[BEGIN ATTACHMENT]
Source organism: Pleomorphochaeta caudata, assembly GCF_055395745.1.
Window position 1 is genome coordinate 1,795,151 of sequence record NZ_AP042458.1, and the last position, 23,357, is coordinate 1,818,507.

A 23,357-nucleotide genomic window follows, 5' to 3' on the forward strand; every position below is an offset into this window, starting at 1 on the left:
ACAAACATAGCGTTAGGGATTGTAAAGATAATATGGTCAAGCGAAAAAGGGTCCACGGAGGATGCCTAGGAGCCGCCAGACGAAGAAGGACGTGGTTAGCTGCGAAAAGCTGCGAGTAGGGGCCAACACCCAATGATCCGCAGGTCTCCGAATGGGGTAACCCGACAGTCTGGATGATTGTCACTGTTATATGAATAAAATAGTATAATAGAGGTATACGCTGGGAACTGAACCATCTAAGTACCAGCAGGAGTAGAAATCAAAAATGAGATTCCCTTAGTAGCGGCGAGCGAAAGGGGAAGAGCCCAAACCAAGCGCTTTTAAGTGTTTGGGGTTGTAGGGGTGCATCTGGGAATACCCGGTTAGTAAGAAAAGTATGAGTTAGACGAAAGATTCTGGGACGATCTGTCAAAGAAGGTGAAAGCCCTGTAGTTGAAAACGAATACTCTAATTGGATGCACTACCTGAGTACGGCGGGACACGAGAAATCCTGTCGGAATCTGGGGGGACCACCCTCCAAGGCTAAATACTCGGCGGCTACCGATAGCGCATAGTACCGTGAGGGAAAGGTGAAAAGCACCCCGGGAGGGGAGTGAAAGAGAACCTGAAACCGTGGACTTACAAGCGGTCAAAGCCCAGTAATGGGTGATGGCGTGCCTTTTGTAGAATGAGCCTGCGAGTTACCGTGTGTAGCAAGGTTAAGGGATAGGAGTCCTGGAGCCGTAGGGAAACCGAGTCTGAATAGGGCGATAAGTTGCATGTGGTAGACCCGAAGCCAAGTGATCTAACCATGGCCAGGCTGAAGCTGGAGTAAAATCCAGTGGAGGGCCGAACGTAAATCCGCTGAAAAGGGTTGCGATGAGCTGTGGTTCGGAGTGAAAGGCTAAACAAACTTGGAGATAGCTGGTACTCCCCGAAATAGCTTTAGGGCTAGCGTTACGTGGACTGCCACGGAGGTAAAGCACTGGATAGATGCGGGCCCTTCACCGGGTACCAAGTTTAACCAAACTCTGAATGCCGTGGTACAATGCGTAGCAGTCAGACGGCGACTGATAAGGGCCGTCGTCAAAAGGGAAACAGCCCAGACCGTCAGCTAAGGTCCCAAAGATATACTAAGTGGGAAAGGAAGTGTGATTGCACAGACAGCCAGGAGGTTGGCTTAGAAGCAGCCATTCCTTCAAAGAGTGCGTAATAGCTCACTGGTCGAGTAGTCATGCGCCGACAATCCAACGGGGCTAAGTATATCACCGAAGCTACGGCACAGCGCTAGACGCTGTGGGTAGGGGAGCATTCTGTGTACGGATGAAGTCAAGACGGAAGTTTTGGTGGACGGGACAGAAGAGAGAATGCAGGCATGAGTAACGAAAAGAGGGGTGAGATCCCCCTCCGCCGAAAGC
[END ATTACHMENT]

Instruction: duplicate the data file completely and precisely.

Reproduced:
Source organism: Pleomorphochaeta caudata, assembly GCF_055395745.1.
Window position 1 is genome coordinate 1,795,151 of sequence record NZ_AP042458.1, and the last position, 23,357, is coordinate 1,818,507.

A 23,357-nucleotide genomic window follows, 5' to 3' on the forward strand; every position below is an offset into this window, starting at 1 on the left:
ACAAACATAGCGTTAGGGATTGTAAAGATAATATGGTCAAGCGAAAAAGGGTCCACGGAGGATGCCTAGGAGCCGCCAGACGAAGAAGGACGTGGTTAGCTGCGAAAAGCTGCGAGTAGGGGCCAACACCCAATGATCCGCAGGTCTCCGAATGGGGTAACCCGACAGTCTGGATGATTGTCACTGTTATATGAATAAAATAGTATAATAGAGGTATACGCTGGGAACTGAACCATCTAAGTACCAGCAGGAGTAGAAATCAAAAATGAGATTCCCTTAGTAGCGGCGAGCGAAAGGGGAAGAGCCCAAACCAAGCGCTTTTAAGTGTTTGGGGTTGTAGGGGTGCATCTGGGAATACCCGGTTAGTAAGAAAAGTATGAGTTAGACGAAAGATTCTGGGACGATCTGTCAAAGAAGGTGAAAGCCCTGTAGTTGAAAACGAATACTCTAATTGGATGCACTACCTGAGTACGGCGGGACACGAGAAATCCTGTCGGAATCTGGGGGGACCACCCTCCAAGGCTAAATACTCGGCGGCTACCGATAGCGCATAGTACCGTGAGGGAAAGGTGAAAAGCACCCCGGGAGGGGAGTGAAAGAGAACCTGAAACCGTGGACTTACAAGCGGTCAAAGCCCAGTAATGGGTGATGGCGTGCCTTTTGTAGAATGAGCCTGCGAGTTACCGTGTGTAGCAAGGTTAAGGGATAGGAGTCCTGGAGCCGTAGGGAAACCGAGTCTGAATAGGGCGATAAGTTGCATGTGGTAGACCCGAAGCCAAGTGATCTAACCATGGCCAGGCTGAAGCTGGAGTAAAATCCAGTGGAGGGCCGAACGTAAATCCGCTGAAAAGGGTTGCGATGAGCTGTGGTTCGGAGTGAAAGGCTAAACAAACTTGGAGATAGCTGGTACTCCCCGAAATAGCTTTAGGGCTAGCGTTACGTGGACTGCCACGGAGGTAAAGCACTGGATAGATGCGGGCCCTTCACCGGGTACCAAGTTTAACCAAACTCTGAATGCCGTGGTACAATGCGTAGCAGTCAGACGGCGACTGATAAGGGCCGTCGTCAAAAGGGAAACAGCCCAGACCGTCAGCTAAGGTCCCAAAGATATACTAAGTGGGAAAGGAAGTGTGATTGCACAGACAGCCAGGAGGTTGGCTTAGAAGCAGCCATTCCTTCAAAGAGTGCGTAATAGCTCACTGGTCGAGTAGTCATGCGCCGACAATCCAACGGGGCTAAGTATATCACCGAAGCTACGGCACAGCGCTAGACGCTGTGGGTAGGGGAGCATTCTGTGTACGGATGAAGTCAAGACGGAAGTTTTGGTGGACGGGACAGAAGAGAGAATGCAGGCATGAGTAACGAAAAGAGGGGTGAGATCCCCCTCCGCCGAAAGC